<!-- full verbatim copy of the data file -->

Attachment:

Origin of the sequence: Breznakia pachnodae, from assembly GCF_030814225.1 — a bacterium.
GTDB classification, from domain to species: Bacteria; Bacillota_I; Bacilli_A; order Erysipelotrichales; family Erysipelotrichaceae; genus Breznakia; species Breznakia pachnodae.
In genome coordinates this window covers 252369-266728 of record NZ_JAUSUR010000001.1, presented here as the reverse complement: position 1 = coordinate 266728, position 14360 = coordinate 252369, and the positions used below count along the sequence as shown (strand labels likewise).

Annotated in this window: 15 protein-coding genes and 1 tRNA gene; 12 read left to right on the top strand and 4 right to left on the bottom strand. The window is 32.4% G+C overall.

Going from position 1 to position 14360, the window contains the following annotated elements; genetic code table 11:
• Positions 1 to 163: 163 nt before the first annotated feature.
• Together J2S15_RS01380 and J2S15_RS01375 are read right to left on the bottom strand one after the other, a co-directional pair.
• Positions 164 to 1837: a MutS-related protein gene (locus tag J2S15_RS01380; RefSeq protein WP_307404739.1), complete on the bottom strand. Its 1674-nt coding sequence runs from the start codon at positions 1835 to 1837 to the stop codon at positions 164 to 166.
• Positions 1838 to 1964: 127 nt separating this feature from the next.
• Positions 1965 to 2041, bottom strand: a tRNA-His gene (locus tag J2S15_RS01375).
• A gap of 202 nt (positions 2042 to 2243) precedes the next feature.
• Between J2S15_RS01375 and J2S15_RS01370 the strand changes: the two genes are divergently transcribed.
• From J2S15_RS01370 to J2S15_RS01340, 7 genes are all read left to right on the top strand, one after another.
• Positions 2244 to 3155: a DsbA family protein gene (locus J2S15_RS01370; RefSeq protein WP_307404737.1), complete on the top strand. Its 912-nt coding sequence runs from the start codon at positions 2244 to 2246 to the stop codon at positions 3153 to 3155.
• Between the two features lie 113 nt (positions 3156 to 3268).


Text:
Origin of the sequence: Breznakia pachnodae, from assembly GCF_030814225.1 — a bacterium.
GTDB classification, from domain to species: Bacteria; Bacillota_I; Bacilli_A; order Erysipelotrichales; family Erysipelotrichaceae; genus Breznakia; species Breznakia pachnodae.
In genome coordinates this window covers 252369-266728 of record NZ_JAUSUR010000001.1, presented here as the reverse complement: position 1 = coordinate 266728, position 14360 = coordinate 252369, and the positions used below count along the sequence as shown (strand labels likewise).

Annotated in this window: 15 protein-coding genes and 1 tRNA gene; 12 read left to right on the top strand and 4 right to left on the bottom strand. The window is 32.4% G+C overall.

Going from position 1 to position 14360, the window contains the following annotated elements; genetic code table 11:
• Positions 1 to 163: 163 nt before the first annotated feature.
• Together J2S15_RS01380 and J2S15_RS01375 are read right to left on the bottom strand one after the other, a co-directional pair.
• Positions 164 to 1837: a MutS-related protein gene (locus tag J2S15_RS01380; RefSeq protein WP_307404739.1), complete on the bottom strand. Its 1674-nt coding sequence runs from the start codon at positions 1835 to 1837 to the stop codon at positions 164 to 166.
• Positions 1838 to 1964: 127 nt separating this feature from the next.
• Positions 1965 to 2041, bottom strand: a tRNA-His gene (locus tag J2S15_RS01375).
• A gap of 202 nt (positions 2042 to 2243) precedes the next feature.
• Between J2S15_RS01375 and J2S15_RS01370 the strand changes: the two genes are divergently transcribed.
• From J2S15_RS01370 to J2S15_RS01340, 7 genes are all read left to right on the top strand, one after another.
• Positions 2244 to 3155: a DsbA family protein gene (locus J2S15_RS01370; RefSeq protein WP_307404737.1), complete on the top strand. Its 912-nt coding sequence runs from the start codon at positions 2244 to 2246 to the stop codon at positions 3153 to 3155.
• Between the two features lie 113 nt (positions 3156 to 3268).